Qualcomm: LTE not a replacement for 3G

Qualcomm: LTE not a replacement for 3G

In fact, the success of 4G LTE will hinge on the survival of 3G networks, according to the wireless telecommunications vendor.

There has been a lot of hype around 4G LTE networks for high-speed mobile broadband data transfer but that doesn’t mean existing 3G networks will be supplanted any time soon, according to Qualcomm South-East Asia and Pacific president, John Stefanac.

Qualcomm is a wireless telecommunications vendor.

Speaking at the ACMA RadComms 2011 event in Sydney, Stefanac said he wanted to dispel the myth that LTE networks will make 3G obsolete.

“There are a lot of people that think LTE will displace and replace 3G, but I don’t see that happening for some time,” he said. “3G still has a very long future for us.”

Stefanac noted 2G networks had existed in Australia for more than 20 years and 3G had not displaced them.

HSPA+, a 3G mobile data transfer technology standard, is still being developed and is currently the biggest carrier of mobile broadband traffic in the Asia-Pacific region, according to Qualcomm.

Stefanac claimed there was still a lot of work being done on HSPA+ to push the download capability of the technology from 42Mbps to 84Mbps and beyond.

LTE, in the meantime, will be deployed as capacity relief for 3G networks in the near future.

“I’ll even go as far as saying LTE and the success of it will depend largely on the extent to which 3G networks are successful,” Stefanac said. “If you are looking at LTE as capacity relief you won’t have a need for it until you actually have a full 3G network; so the two are very complementary.”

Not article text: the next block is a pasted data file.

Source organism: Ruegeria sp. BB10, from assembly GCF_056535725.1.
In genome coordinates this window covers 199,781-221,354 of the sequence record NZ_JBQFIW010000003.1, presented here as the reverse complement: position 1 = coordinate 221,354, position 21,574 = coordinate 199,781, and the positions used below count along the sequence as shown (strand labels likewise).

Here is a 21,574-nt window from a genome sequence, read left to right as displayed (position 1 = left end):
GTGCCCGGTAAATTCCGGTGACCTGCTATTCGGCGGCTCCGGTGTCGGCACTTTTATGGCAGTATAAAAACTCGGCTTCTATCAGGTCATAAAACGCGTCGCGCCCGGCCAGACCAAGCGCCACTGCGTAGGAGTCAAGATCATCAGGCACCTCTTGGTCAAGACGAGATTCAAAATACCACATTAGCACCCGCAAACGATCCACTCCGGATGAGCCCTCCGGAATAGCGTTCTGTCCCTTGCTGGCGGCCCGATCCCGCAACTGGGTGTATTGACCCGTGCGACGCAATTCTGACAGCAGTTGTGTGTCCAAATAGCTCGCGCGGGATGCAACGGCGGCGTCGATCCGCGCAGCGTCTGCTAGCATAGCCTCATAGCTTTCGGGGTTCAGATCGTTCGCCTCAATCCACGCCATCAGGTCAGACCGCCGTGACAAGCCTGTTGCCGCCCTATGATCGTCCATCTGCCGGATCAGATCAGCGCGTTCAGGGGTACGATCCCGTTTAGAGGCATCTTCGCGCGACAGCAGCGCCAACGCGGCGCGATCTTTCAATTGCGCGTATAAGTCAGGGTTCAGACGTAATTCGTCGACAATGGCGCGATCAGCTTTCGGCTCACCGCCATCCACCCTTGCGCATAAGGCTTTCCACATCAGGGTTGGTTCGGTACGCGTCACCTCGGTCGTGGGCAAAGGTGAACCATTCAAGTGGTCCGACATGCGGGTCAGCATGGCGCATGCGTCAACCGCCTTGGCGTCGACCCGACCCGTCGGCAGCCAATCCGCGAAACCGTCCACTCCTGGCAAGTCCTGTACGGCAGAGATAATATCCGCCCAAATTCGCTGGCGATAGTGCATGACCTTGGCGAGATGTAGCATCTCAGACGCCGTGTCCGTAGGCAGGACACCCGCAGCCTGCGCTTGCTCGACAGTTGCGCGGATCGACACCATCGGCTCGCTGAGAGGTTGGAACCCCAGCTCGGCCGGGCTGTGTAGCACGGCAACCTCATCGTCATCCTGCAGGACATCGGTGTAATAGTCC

With more than 20 different LTE bands available today, Qualcomm stressed there needs to be a need uniformity of LTE spectrum frequencies in the region to facilitate seamless data roaming capabilities. ACMA will need to allocate the right frequencies for that, Stefanac said.

“We don’t have devices out there that supports 20 different LTE bands so selecting the right frequencies for harmonisation is very important,” he said.

“The combination of frequency you select from an operator and original equipment manufacturer standpoint will have an impact on... how many of these units [manufacturers] produce and the price we pay for these devices.”

The vendor also waded into the discussion of refarming old 2G GSM spectrums for 3G or 4G LTE deployment.

It lauded Telstra’s efforts in repurposing its 1800MHz band for its LTE rollout announced in February.

“1800MHz, at least in the short term, will be one of the most important bands in LTE across the region and many markets already have it,” Stefanac said. “It is an important band for roaming and there are already 1800MHz interest in Australia, Hong Kong, Indonesia, Thailand and Singapore.”

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Tags broadbandmobile broadband3gqualcomm4glteACMANational Broadband Network (NBN)RadComms


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